WARWICK, R.I. (WPRI) — More than 450 Rhode Island educators gathered in Warwick Tuesday to learn how to best utilize their threat assessment teams.
Earlier this year, the state legislature passed and Governor Gina Raimondo signed into law a bill that requires every Rhode Island school to have a team that addresses worrisome behavior.
“Without question, it could absolutely save lives,” Lincoln Superintendent Lawrence Filippelli said.
Filippelli said these teams don’t deal in hypothetical problems and they look into issues constantly.
“These are situations we deal with in schools every single day of the week, so getting new strategies, learning more about the topic, it benefits everybody,” Filippelli said.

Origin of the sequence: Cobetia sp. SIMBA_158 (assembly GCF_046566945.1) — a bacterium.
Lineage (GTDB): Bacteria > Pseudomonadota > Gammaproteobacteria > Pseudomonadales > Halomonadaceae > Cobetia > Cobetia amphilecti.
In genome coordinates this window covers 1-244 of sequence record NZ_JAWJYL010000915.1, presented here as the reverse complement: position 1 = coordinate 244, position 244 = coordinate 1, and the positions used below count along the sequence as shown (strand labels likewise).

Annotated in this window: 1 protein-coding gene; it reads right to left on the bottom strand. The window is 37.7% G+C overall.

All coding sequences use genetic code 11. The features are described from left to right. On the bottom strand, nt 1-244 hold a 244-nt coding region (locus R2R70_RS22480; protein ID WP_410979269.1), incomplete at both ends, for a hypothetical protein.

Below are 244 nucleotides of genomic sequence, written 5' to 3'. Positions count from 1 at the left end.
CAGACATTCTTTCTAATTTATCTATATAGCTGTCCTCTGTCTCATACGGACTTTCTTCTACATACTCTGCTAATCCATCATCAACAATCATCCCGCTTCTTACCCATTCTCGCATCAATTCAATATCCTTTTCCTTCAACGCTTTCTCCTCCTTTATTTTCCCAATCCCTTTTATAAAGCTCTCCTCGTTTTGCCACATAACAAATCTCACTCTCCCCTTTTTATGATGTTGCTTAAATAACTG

The assessment team training is spearheaded by Rhode Island State Police Captain Derek Borek.
He said mass shootings at schools can often be stopped by being proactive.
“In many cases of these mass shootings or shootings in our schools, we hear this individual had some history in the past but it was never shared with anyone and it was never vetted the right way to ensure this person doesn’t do that,” Borek said.
Borek said each school decides how they utilize their threat assessment teams.
It can be made up of a number of positions from psychologists and principals to social workers and teachers.
The key is that a team looks into behavioral concerns, assesses if it’s a problem and then addresses it.
“I think something like this could definitely get ahead and save lives if an individual student – could be a parent for that matter – wants to gout and harm a whole bunch of individuals in a school,” he said.